By Stephanie Kern
On the last day of the 2019 annual meeting, outgoing Association Media & Publishing President Larry Hoffer sat down for a Q&A with Ken Crerar, president and chief executive officer of The Council of Insurance Agents & Brokers (which most in the industry know publishes the multi-award-winning and revered Leader’s Edge magazine). This 10-time-per-year magazine, which began in 2004, takes a deep dive into the world of commercial insurance and group benefits distribution “with as much analysis and scrutiny as perspective and humor.” Here is what Ken had to say about his magazine, the future of publishing, company culture, and other big ideas.
Larry: If you were to wipe the slate clean in your publications department, what would that look like? Would Leader’s Edge still exist?
Ken: Leader’s Edge would still be here — because it’s about people (that wouldn’t change). Leader’s Edge focuses on the world of risk from a global perspective. We like to say that without risk there can be no progress, so we explore those things. The magazine digs deep into the issues facing the commercial insurance brokerage industry and helps our readers better serve their clients.
Larry: Tell us about the square shape.
Ken: My publications department purposely gave it that unique shape. We literally wanted it to stick out from the top of a briefcase. It’s easy to grab, and it grabs your attention.
Larry: Leader’s Edge is a bold publication in an industry not known for its boldness. What were your goals for the magazine?
Ken: The No. 1 goal is always to get it opened. The insurance industry (if you don’t work for it) is boring, but the people in it are exciting. So when we focus on the people, we can be less boring. We were aiming for a cross between Vanity Fair (cocktail-party smart) and The New Yorker (actually makes you smarter). And the cover of the magazine makes a big impact. If you print something uninteresting on the cover, nobody is going to pick it up. So the covers get the readers in — but then there still has to be more.
Larry: Does the team you have in place have to be pushed “out of the box”?
Ken: Yes — I push them, and we fail sometimes. And that’s OK. At the end of the day, it’s about making the people in the industry smarter about what they do. But if you write about an industry (instead of its people), readers are going to be bored. You must put people first. If I can make insurance exciting, you can certainly make your industry exciting. And for us it’s not about making money — it’s about moving the message along.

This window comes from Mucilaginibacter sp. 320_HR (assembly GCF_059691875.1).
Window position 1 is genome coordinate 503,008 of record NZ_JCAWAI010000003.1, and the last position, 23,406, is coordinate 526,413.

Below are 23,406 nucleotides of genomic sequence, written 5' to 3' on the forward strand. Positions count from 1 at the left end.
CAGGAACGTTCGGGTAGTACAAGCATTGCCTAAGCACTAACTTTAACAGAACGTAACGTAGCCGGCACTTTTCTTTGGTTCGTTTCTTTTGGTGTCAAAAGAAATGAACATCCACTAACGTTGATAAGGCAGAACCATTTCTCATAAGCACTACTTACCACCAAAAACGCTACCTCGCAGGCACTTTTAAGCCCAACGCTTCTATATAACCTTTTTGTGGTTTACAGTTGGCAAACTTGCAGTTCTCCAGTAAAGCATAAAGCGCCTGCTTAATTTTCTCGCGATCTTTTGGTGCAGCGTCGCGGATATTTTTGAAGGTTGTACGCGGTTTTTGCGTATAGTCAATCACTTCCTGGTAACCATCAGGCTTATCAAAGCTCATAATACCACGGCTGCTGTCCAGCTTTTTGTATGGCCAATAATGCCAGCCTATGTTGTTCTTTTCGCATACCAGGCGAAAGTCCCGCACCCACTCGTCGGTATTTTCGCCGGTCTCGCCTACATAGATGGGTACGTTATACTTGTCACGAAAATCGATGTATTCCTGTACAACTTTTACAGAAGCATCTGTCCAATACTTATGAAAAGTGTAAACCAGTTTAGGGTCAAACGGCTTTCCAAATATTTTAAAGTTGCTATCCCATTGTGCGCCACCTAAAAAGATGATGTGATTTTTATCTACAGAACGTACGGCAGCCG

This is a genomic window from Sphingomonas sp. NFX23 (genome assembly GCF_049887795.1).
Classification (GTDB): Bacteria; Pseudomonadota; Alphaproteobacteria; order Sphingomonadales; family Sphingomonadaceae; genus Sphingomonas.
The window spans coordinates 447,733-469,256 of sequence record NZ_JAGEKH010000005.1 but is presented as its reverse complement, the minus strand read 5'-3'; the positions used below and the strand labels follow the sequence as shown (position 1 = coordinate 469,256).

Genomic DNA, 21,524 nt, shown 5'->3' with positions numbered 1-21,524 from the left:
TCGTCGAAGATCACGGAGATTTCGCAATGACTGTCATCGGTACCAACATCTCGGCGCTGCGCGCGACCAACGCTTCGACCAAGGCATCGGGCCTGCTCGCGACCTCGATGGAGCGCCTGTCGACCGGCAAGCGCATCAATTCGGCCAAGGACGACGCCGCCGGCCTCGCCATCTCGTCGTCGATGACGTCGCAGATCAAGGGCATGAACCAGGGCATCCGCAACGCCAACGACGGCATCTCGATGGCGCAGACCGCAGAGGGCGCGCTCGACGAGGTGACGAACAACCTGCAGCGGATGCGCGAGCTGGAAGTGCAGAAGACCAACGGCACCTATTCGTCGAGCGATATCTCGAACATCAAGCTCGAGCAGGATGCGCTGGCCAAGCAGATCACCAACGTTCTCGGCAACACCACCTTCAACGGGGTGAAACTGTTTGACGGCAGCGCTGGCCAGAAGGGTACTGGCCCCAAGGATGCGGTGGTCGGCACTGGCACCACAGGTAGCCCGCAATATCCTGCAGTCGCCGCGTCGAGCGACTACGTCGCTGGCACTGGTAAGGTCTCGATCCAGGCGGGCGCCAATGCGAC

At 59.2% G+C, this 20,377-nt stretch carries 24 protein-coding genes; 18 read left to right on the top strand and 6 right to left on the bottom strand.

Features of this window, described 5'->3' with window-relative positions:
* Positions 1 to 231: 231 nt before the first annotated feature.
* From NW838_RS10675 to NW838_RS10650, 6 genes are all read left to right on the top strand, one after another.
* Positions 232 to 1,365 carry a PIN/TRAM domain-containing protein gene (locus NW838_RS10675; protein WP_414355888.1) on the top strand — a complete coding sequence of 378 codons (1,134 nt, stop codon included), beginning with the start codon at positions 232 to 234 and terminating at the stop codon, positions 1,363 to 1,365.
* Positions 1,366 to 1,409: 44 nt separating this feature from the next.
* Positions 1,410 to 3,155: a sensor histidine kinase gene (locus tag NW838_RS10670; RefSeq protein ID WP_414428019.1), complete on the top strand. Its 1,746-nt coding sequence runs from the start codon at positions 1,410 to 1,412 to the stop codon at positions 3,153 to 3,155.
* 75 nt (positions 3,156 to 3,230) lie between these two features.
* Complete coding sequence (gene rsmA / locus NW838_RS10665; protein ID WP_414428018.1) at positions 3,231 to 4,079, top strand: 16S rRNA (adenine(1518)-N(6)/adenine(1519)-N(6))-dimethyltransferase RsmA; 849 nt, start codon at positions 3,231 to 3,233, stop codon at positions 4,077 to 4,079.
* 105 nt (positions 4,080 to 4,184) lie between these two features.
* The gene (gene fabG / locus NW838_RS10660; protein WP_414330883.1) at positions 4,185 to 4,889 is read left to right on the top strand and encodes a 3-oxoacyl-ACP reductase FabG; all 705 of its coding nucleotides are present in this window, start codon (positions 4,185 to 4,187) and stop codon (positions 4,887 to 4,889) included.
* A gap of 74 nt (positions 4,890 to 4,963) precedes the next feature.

Larry: Leader’s Edge is aspirational. What do you say to people with smaller budgets who say they could never do it?
Ken: Stop making excuses. Leader’s Edge doesn’t have an enormous staff. We use freelancers and consultants. You just need one smart person to drive it.
Larry: We live in a world of information overload. How do you know you’re connecting and resonating with your members?
Ken: We listen to them and work to continually build a relationship of trust with them. Most people don’t have time to read the things they should be reading, much less what they want to read. Readers know that Leader’s Edge is going to make their life and job better, so they value it and make time for it.
Larry: What factor does your company culture play in its success?
Ken: I take the culture of our company very seriously. One factor I look for in every employee is some kind of entrepreneurial spirit — they shouldn’t be sitting there waiting for something. Also, I wanted to create an environment with a sense of community. We renovated our office space about three years ago to accomplish just that. I added warm colors throughout the office, shorter desks so people could see each other and would be more respectful of the noise level, an espresso bar, a big farm table for lunch breaks, etc. — all of which are much more inviting (and conducive to work) than traditional office environments.
Larry: If you weren’t doing this, what would you be doing?
Ken: If I wasn’t doing this, I would do something in vocational education — that industry is prime for change. The current generation is missing out on great, creative things that don’t require a classroom, and some kids would really benefit from this. We’re also losing the ability to work with our hands. We simply haven’t been able to move the dial at all in K–12 education. The big question is “why?” So that’s something I have a lot of passion for right now.
Larry: What do you think, or hope, your association will be?
Ken: I hope that I’ve pulled together some of the best, smartest people to do the job. I don’t lose a lot of people, and I’m proud of that. Building trust with my board of directors has been the most important factor, though. They trust me, and my entire team. If your board is dabbling in your operations, you need to get them out.
Stephanie Kern is editor for the American Staffing Association. Association Media & Publishing thanks Stephanie for her stellar job covering this session from the AM&P Annual Meeting for our members who were unable to attend.